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Our rescue is curious but shy. She hasn’t had much exposure to the world. She loves to go outside but doesn’t want to come back in. How do we get her to come back in on the leash? She is very new to us and so far treats aren’t working.
Hello Kristi, Check out the Reel In method from the article linked below. I suggest taking pup potty on a long leash right now and calmly and quietly calling pup back in, then reeling her in when she doesn't come. Experiment with toys and other fun things to see if she is motivated by anything else that can be used as a reward. If not, pup likely needs more time adjusting before she will take food. Most dogs won't take food while stressed, so keep a long leash on her right now and give her some time. Once she is less fearful of you, then use her meal kibble so she is a bit hungry (as long as getting her to eat isn't an issue) or a high value treat like real chicken, and work on practicing the Come training from the article linked below, such as the Reel In method. Reel In method: https://wagwalking.com/training/train-a-whippet-to-recall Once she will take food, also work on teaching following to build more trust. To do this, practice walking around places like your yard or a field with a secure long, non-retractable training leash, and changing directions frequently without saying anything. Whenever she takes notice (at first because the leash finally tugs gently, but later just because you moved), then toss a treat to her for looking your way or coming over to you - without calling her; this encourages her to choose to pay attention to where you are and associate your presence with good things on her own, so she will want to be with you. Right now, she likely needs more time to warm up first though, so this practice will need to wait a little longer, unless you find something else that highly motivates her, like toys - so look for things that do. Best of luck training, Caitlin Crittenden
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He was a ranch dog. No experiences outside of being on rannch. Never been o Leash,collar,car or much affection
Hello, For introducing a leash, check out the article linked below. https://wagwalking.com/training/train-your-puppy-to-accept-leash For obedience, I suggest using lure reward type training in general. To help pup build trust with you, practice tossing treats to pup while sitting or standing and otherwise calm and ignoring pup. Allow pup to explore and come up to you as you do so while staying calm around them. Expect this to take pup time - don't rush them. When pup is comfortable being around you, practice lure reward training, having pup earn their food and treats with gentle training. Once pup is used to a harness/collar and leash and won't bolt, taking pup for heeling walks using lure reward training to teach heel can also help to build pup's trust of you and give a stress outlet for pup. Also, when pup is otherwise completely comfortable with you, if they have shown no signs of aggression (if they have get professional help from a trainer who specializes in behavior issues like fear and aggression), then practice getting pup used to teach by gently touching an area of pup's body while feeding a treat. Have pup eat their entire meals this way - with each piece of food being paired with a gentle touch. Practice with all areas, like shoulder, chest, side, back, ear, paw, ect...Starting with just the areas that pup is most comfortable and progressing to other areas as pup's confidence and calmness with touching increases. Finally, pup likely needs exposure to things outside your home. Start with calm places first. Practice obedience, games, and fun or calming activities in those places. Have strangers simply ignore pup and toss treats at first to get pup used to others. As pup improves, people can give pup a command, then reward with a treat, and finally pair gentle touches with treats - I would practice these things with gentle people you know that pup has been around first, and only do this yourself if pup hasn't shown any signs of aggression. As pup improves, gradually go to busier locations and do the same fun or calming types of activities to help pup adjust there too and associate the new places with good things also. You may find that working with a qualified trainer at least occasionally might be very helpful. Even if you don't use a trainer every week, having someone to touch base with and give you the next steps as pup improves might be worth the investment. Best of luck training, Caitlin Crittenden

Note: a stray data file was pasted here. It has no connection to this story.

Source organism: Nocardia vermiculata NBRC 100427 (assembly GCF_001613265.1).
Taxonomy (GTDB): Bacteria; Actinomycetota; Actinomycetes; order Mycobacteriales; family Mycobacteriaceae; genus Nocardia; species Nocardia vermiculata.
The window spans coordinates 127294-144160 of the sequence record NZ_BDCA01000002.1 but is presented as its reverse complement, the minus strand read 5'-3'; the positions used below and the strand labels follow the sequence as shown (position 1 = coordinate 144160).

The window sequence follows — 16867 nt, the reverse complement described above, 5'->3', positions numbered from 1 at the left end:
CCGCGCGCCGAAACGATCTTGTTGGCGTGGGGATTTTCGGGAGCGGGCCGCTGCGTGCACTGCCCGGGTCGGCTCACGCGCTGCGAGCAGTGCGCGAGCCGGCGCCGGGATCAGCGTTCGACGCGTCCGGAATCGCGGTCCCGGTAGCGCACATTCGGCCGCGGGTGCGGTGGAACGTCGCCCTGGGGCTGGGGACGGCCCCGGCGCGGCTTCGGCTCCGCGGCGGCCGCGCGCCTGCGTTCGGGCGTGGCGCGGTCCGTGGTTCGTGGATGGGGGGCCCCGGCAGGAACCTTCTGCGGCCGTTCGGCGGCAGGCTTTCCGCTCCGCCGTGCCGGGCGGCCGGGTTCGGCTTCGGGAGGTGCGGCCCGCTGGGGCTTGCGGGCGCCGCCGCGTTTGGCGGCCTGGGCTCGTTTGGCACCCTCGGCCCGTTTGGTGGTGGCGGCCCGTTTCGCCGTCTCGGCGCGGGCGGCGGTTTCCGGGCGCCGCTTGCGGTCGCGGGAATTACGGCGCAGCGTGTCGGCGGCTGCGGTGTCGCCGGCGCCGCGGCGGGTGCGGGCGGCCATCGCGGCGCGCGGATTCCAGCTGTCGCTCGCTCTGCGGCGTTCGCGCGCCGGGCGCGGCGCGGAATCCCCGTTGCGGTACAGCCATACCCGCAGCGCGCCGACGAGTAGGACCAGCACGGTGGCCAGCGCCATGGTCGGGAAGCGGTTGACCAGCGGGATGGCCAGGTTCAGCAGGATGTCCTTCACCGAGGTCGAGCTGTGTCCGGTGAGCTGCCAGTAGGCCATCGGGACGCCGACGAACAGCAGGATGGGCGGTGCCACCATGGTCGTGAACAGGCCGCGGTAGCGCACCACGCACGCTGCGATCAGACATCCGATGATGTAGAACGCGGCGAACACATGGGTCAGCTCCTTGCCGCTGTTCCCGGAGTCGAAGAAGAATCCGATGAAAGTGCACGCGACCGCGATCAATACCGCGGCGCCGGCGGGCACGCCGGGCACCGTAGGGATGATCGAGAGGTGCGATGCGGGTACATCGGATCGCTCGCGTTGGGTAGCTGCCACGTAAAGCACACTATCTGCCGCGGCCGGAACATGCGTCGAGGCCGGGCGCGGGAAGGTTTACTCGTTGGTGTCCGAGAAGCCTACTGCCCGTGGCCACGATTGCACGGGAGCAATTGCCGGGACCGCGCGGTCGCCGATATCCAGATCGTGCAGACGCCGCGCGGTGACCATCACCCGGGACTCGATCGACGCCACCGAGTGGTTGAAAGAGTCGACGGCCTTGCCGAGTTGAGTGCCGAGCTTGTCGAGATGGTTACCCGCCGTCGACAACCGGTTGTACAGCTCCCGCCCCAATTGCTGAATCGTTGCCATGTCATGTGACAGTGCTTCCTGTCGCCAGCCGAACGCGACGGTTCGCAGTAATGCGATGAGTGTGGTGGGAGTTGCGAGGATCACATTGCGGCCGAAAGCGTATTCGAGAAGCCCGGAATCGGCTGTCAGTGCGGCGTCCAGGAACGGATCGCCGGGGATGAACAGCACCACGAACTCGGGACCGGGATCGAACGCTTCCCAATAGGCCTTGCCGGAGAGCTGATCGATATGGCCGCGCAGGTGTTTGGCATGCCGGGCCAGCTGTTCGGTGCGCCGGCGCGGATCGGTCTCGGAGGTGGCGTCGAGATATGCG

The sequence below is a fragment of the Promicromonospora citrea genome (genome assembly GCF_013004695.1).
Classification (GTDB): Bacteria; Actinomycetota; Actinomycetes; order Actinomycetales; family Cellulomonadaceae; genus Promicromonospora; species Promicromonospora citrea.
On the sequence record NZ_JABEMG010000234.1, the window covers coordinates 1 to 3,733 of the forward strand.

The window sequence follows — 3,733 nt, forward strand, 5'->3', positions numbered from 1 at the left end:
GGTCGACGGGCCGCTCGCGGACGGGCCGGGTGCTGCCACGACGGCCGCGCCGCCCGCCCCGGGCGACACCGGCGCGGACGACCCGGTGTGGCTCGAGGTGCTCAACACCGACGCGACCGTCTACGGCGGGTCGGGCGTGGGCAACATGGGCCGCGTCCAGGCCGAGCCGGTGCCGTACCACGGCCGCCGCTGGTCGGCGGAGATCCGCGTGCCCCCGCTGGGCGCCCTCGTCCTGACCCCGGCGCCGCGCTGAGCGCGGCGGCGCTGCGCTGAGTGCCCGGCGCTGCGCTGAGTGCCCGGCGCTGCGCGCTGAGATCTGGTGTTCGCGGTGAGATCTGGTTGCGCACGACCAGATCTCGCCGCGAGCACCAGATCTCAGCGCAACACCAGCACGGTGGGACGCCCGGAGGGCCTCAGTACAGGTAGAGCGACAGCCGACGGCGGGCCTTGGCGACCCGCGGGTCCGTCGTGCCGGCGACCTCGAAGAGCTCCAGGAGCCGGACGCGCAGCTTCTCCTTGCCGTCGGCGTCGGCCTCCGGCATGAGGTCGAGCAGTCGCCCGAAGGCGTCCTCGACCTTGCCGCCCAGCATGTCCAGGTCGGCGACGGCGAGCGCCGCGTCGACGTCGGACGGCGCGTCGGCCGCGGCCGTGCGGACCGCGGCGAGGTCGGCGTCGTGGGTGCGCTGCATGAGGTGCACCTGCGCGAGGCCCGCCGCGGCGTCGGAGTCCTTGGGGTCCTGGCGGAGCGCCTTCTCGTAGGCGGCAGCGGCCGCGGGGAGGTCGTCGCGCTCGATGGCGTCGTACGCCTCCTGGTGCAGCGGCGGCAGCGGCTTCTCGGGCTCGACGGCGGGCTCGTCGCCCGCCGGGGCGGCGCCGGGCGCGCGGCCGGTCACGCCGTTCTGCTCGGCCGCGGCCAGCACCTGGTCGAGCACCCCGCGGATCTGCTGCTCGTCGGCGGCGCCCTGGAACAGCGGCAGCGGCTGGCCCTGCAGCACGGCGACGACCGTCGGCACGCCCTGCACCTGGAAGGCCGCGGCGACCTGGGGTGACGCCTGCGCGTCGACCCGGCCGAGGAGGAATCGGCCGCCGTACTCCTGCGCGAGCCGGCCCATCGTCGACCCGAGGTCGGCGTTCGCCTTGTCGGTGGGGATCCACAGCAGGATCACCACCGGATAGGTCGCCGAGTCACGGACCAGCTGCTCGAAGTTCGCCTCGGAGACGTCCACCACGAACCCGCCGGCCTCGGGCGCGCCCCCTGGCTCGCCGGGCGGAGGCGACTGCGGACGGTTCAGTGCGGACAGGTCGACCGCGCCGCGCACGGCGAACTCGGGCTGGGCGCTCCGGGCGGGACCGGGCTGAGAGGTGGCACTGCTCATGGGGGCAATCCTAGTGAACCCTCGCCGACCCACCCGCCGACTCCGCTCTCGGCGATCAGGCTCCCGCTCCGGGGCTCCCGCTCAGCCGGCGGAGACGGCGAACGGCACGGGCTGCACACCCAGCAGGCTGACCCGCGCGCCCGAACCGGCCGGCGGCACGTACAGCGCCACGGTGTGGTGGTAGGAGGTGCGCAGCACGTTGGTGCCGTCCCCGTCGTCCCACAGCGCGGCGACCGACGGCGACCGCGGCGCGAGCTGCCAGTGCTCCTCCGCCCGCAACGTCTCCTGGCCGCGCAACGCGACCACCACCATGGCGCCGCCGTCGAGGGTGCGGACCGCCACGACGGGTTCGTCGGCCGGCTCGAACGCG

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I rescued my dog 3 days ago, he has been in the kennels all of his life. He is making small progress everywhere except he won’t let me walk him. He is terrified of having his harness on. I put his collar on him and he eventually relaxed, I tried letting him sniff his harness and then putting it on him and giving him treats, but he tries to run away and bolts off to hide under the table as soon as he has got his harness on. Once it’s on he won’t move, he will not come for treats, so I generally have to just leave him or carry him outside and try to get him to walk. I try to make his harness a positive experience for him but he doesn’t seem too bothered about walking/going outside and will sleep for majority of the day. Please help
Hello Rebecca, First, what type of harness are you using? I suggest using something like a padded front clip harness (not back clip or that can encourage pulling). An example would be ruffwear front range harness. Some lower quality harnesses will cause pressure and chaffing under pup's armpits, chest or shoulders. Make sure the issue isn't with the type and quality of harness you are using, or with how it's being fitted and tightened. I would break the training down into smaller steps and go slower - especially now that pup is so suspicious of the harness. It sounds like you are trying to go from no harness to harness on and buckled in one session, and just repeating that process each time - which is moving too quickly for pup. Instead of trying to get pup's head in the harness all at once, spend one day simply laying the harness on the ground and sprinkling treats around it several times a day. Do this until pup is comfortable touching it without you holding the harness - go at pup's pace. Watch their body language and stay at this step until pup is relaxed again around the collar. That may take one training session or a week - depending on how suspicious pup is of the harness at this point. Practicing for short periods multiple times a day can help things go more quickly. Once pup is comfortable just touching the harness, hold it in your hand and have pup eat treats out of the hand that is holding the harness. Do this until pup isn't worried about you holding the harness up anymore - don't try to suddenly put it on pup yet or that will set you back. Practice at this step until pup looks happy and confident again with the harness just being held up. End the training session while pup is doing well still. Next, loosen the harness as much as you can so that it makes a large loop, hold the harness up with one hand and hold the treats through the harness's hole with your other hand, so that pup has to move their head toward the collar hole to eat the treats - don't require pup to put their head through the hole yet, just in front of the hole. Do this step until pup is happy and confident about the harness being held up and approaching it - do NOT suddenly try to throw the harness over pup's head or move it toward them - pup is the one moving, you are keeping the harness still at this point. Practice that step until pup is relaxed - even if that takes several sessions. Next, hold the harness the same way, but offer the treats a bit closer to the harness, so that pup has to poke the end of their muzzle through the collar loop to take them. Practice this until pup is comfortable doing that. As pup relaxes, move your treat hand a bit further back so that pup is poking their head through the harness more and more as they improve - again, don't move the harness toward pup at this point. Let pup move their head in and out of the loose harness freely to get treats. Practice until pup has no issues with placing their head through the harness. Go back a step and practice at that step for longer before continuing if pup becomes nervous again. Next, once pup is comfortable poking their entire head through the harness, move the harness very slightly back and forth while holding it up, and holding treats in the harness for pup to move their head through it - you are just getting pup used to the harness, not putting it on yet. The harness should still be a large loop at this point - not fitted. Practice until pup can handle the harness moving. As pup improves, gradually increase how much the harness is moving back and forth while pup reaches their head through it. Next, have pup poke their head through the harness, and reward pup with several treats at a time for keeping their head in the hole for longer. Gradually increase how long pup holds their head in the collar for by spacing out rewards as they keep their head in the hole. Next, when pup can hold their head in the harness longer, have pup poke their head through the harness, sprinkle several treats on something that's at pup's chin height so that your hands are free, and slide the buckle that adjusts the harness size back and forth while pup eats the treats. Start with small movements then stop touching the harness - you are just getting pup used to you messing with the harness a bit. Practice this until you can gradually work up to being able to adjust the size of the harness completely without pup feeling worried, while they eat the treats off the object at chin height. When you catch pup itching at the collar, distract pup with a fun toy. Check out the video linked below for an example of getting pup to poke their head through an opening. The dog in that video wasn't afraid of the harness during training - so the training was done in one sitting for the sake of showing the steps, but expect your pup to need several sessions between each training step - moving too quickly will likely set pup back. Pup needs to get to the point where they are completely relaxed at the current step before you proceed to the next step - how long that takes will simply depend on pup's specific temperament. https://www.youtube.com/watch?v=Tn5b8u1YS_g&feature=emb_title Best of luck training, Caitlin Crittenden